October-November 2012

Whiringa ā-Nuku, ā-Rangi 2012


E te whānau, e ōku hoa, kia ora anō koutou katoa.

Sorry my update is a few weeks late and it is now nearly the middle of November.  October seems to have passed in a blur which, given where I am, is not necessarily a bad thing.  I never thought I would ever have to ponder the question of preference over cockroaches or mosquitoes! However, given the arrival of summer here, the mosquitoes have returned with a vengeance.  I have decided that as much as I loathe the cockroaches, which are with us all year round, the mossies do my body more harm!!  At least I can keep the roaches away from my food by keeping it in containers both inside and outside our fridge.  Yes, they even invade our fridge, and our stove, and every other place in between.  I have been told it is not only in prison they like to live but the whole of Buenos Aires. They are very good at hiding as well because, despite my weekly clean out of everything in my room during which I never see one, but should I put the light on in the middle of the night, I am always greeted by a couple of them scurrying across my shelves.  I even keep the door to my room closed at all times to prevent them travelling from one room to another, but to no avail.  They are tricky little pests.

Last week saw temperatures reach as high as 36 degrees which was a shock to the system as we had forgotten how hot it can get here. We now remember with fondness, our cooler days.

Bilingual (English and Spanish) signs are finally up throughout the prison although, after 18 months here, there isn’t a Spanish sign I don’t understand.  However, for new English speaking girls it will help to orientate them faster.  While I still struggle with the language I can now make myself understood with many of the staff here regarding basic requests and conversations. There has even been a few times when I have been asked to translate for some of the other woman in my pavilion or at work, and as long as the recipient of my attempt is patient and able to fill in the odd gaps, we have understanding.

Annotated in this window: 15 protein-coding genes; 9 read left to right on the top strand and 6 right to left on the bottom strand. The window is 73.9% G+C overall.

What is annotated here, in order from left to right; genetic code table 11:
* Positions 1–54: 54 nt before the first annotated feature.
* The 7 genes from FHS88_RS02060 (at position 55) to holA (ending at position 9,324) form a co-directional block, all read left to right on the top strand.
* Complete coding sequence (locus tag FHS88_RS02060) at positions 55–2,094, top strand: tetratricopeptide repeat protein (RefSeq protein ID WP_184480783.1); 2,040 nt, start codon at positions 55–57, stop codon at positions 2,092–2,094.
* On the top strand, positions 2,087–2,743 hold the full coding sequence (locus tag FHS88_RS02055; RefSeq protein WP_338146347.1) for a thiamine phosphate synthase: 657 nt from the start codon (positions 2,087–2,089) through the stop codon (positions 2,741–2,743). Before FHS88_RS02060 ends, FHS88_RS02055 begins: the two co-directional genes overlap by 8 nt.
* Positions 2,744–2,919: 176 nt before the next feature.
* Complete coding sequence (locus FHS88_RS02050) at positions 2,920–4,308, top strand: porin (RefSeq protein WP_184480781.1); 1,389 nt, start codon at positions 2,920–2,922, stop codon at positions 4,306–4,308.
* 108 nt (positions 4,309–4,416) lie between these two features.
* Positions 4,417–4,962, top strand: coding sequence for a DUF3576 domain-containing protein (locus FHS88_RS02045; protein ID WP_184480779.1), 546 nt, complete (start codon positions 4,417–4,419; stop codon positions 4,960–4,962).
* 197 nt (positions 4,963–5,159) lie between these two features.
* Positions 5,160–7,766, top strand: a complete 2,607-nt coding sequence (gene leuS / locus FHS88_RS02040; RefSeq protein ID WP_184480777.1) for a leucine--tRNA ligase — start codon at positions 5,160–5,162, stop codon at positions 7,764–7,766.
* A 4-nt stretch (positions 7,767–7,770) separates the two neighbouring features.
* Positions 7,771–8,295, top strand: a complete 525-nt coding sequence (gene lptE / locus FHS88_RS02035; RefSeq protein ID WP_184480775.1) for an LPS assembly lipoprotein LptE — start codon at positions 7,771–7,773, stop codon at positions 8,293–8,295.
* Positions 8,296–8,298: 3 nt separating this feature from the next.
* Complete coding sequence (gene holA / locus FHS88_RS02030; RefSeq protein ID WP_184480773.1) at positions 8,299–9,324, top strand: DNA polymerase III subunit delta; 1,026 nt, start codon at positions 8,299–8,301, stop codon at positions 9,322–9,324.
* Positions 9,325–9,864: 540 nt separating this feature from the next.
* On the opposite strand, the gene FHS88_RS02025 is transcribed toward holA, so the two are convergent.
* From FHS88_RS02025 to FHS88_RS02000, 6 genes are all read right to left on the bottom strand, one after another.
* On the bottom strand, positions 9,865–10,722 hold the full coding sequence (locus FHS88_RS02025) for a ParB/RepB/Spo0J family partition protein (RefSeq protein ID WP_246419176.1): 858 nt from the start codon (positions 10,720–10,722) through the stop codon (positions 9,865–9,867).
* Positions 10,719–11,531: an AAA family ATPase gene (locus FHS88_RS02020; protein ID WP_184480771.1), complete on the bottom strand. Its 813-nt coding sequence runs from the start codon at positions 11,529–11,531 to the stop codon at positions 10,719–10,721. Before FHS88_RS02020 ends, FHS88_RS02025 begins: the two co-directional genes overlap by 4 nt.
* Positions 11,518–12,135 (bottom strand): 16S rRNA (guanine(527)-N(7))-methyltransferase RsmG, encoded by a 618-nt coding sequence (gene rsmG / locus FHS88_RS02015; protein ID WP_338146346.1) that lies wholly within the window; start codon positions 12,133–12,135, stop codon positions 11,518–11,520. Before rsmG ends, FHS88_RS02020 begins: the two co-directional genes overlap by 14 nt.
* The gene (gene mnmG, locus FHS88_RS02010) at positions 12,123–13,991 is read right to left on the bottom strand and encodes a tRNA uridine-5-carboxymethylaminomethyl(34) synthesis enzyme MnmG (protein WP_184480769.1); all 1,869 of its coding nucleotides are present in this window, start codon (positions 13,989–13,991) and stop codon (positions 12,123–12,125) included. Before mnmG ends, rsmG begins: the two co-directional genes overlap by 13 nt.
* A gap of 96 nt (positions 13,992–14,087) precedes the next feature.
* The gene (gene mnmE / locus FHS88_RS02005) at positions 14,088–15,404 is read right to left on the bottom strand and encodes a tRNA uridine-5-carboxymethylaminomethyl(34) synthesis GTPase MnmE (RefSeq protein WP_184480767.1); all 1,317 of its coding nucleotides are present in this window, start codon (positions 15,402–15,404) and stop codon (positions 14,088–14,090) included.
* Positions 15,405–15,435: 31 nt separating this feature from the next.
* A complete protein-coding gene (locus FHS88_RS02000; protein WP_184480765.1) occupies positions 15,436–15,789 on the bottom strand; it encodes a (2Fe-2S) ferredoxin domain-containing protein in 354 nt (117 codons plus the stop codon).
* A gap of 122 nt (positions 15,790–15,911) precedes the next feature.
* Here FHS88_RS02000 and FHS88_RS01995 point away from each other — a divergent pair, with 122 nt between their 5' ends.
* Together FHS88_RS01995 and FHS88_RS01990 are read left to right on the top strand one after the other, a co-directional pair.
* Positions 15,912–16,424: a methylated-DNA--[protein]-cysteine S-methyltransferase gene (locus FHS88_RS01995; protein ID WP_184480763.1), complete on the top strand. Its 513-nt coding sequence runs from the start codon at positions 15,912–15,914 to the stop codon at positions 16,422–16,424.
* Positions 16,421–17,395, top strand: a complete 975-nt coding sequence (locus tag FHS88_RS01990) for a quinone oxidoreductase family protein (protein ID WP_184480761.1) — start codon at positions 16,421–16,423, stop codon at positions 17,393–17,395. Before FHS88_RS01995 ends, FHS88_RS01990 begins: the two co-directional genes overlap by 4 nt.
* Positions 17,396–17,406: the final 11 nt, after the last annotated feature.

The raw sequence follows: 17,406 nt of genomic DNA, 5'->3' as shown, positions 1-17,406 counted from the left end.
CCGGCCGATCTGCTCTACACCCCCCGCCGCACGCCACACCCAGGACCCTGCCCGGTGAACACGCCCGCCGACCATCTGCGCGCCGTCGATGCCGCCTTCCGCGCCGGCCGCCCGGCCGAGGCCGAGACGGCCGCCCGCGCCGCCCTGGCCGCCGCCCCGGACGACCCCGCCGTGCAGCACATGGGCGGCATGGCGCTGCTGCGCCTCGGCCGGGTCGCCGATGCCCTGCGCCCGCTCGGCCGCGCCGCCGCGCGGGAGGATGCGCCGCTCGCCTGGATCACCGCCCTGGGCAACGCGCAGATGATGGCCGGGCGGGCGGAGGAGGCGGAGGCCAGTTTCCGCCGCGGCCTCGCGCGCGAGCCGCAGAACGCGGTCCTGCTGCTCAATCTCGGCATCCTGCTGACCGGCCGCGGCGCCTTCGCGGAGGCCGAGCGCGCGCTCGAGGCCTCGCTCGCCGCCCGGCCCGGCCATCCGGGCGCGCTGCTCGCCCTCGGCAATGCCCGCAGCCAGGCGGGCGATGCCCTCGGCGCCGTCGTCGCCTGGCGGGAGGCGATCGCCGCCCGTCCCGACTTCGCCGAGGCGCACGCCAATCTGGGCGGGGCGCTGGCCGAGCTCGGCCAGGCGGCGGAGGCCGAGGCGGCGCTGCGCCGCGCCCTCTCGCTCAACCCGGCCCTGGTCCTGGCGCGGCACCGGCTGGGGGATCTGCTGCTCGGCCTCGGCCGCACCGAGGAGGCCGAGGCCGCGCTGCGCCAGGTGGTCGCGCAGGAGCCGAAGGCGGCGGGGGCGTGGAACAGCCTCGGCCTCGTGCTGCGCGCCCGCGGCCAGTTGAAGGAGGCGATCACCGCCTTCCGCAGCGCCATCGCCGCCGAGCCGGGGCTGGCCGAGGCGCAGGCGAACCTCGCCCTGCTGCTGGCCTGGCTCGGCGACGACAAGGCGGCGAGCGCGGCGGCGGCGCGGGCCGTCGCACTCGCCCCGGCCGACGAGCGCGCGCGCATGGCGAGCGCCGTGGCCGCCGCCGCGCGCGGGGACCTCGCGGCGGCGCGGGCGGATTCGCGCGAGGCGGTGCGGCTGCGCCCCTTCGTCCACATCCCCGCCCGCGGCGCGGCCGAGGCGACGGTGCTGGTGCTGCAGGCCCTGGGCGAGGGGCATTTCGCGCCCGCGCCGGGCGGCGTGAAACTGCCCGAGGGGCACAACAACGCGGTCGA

One of the women in my pavilion who is in her mid 60’s slipped over in some water last week that was leaking from our fridge.  We got her off to see the doctor and when I returned from work she was in her room with her foot in plaster due to a broken bone.  She is unable to walk as her other leg is not strong.  We waited 24 hours (not long here, in hindsight) before they finally gave her a wheelchair. I am happy to say she is now able to manoeuvre herself around the pavilion including both the bathroom and kitchen. Daunting though, as she has been told the cast will stay on for 3 months – a warning for us all to be aware of where the water gathers from our leaking fridge and also the various leaks in the roof.  Luckily our rainy days should be behind us now for awhile.

My conviction is still under appeal, and as I have said many times, the one sure thing here is that nothing happens fast.

Christmas is just around the corner and, while it will be my 2nd in here, there is huge comfort in also knowing it will be my last.

Well, my dear whānau and friends I will write again before Christmas.  Take care of yourselves and each other, and as always, many thanks for your ongoing support and aroha.









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